cover image Bunny Mellon: Life of an American Style Legend

Bunny Mellon: Life of an American Style Legend

Meryl Gordon. Grand Central, $28 (528p) ISBN 978-1-4555-8874-9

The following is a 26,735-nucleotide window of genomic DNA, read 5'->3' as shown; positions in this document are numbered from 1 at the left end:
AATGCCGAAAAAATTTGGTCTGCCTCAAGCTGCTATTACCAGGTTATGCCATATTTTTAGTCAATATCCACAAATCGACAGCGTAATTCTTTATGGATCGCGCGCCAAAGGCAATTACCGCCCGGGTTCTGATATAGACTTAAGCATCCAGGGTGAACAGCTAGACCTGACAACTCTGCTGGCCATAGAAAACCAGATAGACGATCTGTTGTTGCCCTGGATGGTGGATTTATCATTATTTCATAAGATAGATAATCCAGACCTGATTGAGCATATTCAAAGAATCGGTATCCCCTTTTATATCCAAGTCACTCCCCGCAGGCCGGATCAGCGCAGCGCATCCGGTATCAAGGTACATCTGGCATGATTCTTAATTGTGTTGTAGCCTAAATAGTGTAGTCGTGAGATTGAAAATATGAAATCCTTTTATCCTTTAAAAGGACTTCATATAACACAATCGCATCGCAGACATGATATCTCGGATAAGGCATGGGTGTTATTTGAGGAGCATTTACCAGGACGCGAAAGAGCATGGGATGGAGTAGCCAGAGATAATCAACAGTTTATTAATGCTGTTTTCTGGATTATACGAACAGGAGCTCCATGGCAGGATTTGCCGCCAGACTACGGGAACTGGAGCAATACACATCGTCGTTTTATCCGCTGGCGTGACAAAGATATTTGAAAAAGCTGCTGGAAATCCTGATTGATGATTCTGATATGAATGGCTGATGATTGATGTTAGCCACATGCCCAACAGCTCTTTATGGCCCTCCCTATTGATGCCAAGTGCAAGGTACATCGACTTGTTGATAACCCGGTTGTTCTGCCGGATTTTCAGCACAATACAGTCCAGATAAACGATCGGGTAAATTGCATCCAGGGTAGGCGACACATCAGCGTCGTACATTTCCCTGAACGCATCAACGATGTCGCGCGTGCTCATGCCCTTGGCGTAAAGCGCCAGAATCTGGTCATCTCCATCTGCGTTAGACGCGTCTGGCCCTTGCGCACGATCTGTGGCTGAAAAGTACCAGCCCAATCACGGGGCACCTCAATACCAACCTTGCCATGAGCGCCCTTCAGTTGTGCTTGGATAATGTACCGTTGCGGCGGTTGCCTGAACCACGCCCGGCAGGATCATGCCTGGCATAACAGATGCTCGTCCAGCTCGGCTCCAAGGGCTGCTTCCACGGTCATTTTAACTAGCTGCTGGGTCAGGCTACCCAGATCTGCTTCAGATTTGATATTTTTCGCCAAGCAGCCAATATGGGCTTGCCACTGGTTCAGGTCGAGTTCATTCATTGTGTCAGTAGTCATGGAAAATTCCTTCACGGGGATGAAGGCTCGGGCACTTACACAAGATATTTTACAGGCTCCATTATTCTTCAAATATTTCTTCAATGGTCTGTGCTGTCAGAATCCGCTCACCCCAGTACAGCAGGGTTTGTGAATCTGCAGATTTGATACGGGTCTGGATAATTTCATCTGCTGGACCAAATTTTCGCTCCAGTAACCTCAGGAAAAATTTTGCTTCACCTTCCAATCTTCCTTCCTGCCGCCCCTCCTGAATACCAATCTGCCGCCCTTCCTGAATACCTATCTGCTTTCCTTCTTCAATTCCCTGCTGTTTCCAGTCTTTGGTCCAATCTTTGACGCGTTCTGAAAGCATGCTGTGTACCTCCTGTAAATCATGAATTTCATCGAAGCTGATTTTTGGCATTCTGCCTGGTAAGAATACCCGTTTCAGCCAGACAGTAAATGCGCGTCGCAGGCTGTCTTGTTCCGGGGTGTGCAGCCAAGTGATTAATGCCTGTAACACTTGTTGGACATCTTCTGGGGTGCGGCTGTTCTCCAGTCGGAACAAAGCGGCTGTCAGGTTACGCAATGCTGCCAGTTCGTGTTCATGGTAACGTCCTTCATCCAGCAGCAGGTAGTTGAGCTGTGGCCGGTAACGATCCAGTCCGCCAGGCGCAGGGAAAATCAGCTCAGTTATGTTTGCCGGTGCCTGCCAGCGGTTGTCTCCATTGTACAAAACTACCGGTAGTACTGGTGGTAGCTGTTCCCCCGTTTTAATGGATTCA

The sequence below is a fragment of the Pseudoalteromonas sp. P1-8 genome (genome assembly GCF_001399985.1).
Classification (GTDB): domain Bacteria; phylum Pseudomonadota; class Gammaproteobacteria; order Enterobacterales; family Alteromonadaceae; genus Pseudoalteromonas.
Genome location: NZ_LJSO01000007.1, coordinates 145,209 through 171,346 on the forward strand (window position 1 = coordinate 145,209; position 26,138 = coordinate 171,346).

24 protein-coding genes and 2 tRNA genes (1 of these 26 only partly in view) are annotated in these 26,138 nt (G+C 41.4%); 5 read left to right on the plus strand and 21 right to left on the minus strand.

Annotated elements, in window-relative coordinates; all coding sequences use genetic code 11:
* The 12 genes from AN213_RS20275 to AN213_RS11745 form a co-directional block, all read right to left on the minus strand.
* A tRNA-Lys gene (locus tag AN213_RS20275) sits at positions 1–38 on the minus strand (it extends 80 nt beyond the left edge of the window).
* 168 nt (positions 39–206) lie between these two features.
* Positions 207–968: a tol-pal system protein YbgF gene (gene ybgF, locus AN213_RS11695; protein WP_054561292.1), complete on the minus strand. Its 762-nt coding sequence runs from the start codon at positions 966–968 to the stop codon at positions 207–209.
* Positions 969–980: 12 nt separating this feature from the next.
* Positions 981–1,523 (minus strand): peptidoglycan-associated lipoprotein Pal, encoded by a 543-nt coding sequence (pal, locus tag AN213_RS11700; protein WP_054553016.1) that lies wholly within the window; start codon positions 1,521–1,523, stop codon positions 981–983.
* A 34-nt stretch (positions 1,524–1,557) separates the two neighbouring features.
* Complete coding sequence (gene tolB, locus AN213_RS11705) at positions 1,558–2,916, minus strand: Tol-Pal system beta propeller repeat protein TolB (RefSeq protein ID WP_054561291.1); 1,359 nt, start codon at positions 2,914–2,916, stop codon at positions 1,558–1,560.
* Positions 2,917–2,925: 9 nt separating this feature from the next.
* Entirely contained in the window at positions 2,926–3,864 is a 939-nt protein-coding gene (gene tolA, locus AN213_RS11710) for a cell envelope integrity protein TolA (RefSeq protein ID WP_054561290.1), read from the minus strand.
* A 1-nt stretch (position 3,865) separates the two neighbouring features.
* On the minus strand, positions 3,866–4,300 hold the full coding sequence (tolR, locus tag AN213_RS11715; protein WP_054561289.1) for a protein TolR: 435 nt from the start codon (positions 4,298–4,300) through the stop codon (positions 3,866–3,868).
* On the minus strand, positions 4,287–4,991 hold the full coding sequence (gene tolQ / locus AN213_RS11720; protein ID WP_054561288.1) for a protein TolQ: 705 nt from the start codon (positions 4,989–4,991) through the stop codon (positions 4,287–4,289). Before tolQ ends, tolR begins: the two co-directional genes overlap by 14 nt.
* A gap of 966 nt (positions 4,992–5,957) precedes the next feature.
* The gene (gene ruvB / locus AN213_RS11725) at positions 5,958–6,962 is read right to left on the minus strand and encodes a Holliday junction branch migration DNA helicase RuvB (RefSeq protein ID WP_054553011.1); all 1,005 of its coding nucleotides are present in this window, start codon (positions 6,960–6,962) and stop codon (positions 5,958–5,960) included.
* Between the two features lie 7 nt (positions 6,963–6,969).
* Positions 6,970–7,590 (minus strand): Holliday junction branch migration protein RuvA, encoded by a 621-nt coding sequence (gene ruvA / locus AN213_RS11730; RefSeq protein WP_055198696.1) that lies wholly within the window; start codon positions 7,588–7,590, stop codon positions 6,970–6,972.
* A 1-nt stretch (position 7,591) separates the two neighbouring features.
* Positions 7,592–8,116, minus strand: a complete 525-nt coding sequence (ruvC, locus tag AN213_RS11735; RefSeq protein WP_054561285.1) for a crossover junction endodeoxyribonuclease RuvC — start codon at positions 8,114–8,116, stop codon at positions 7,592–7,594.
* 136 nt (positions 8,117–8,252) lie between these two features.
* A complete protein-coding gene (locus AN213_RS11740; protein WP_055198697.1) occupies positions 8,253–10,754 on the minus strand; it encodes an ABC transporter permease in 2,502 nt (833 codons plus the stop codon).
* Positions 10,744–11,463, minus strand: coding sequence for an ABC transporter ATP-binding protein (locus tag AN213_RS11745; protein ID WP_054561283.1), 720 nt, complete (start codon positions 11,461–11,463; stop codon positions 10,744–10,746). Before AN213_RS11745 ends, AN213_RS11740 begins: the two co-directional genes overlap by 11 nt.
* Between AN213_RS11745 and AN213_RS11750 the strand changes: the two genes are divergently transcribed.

Gordon (Mrs. Astor Regrets) illuminates the virtues and contradictions of socialite Bunny Mellon (1910–2014) in this entertaining tell-all chronicle. Making use of newly available private papers, Gordon paints her subject as an entitled woman with a green thumb and a complex patriotic streak. Over the course of the book, the Listerine-fortune heiress, born Rachel Loew Lambert, evolves from shy schoolmate of interior designer Sister Parish at Foxcroft preparatory school to staunch Democrat and “first friend” during Camelot’s heyday to a centenarian planning her own funeral, with a role for Bette Midler singing “The Rose.” (When the time came, Midler complied.) Mellon’s most celebrated attribute—her aptitude for landscaping—resulted in a request from Pres. John F. Kennedy to design the White House Rose Garden. She had many contradictions. While she flaunted her friendship with Hubert de Givenchy, an overtly gay fashion designer, it took decades for her to accept her daughter’s sexual orientation. Despite her generosity to such public figures as John Edwards—she donated millions to his 2008 presidential bid—she wrote a parsimonious will that disappointed her heirs. Gordon peppers the book with interviews with intimates of Mellon’s such as her goddaughter Caroline Kennedy, who recalls that Mellon “and Mummy [Jacqueline Kennedy Onassis] were best of friends... with their own special language.” The result is a juicy behind-the-scenes tale of American aristocracy. Photos. (Oct.)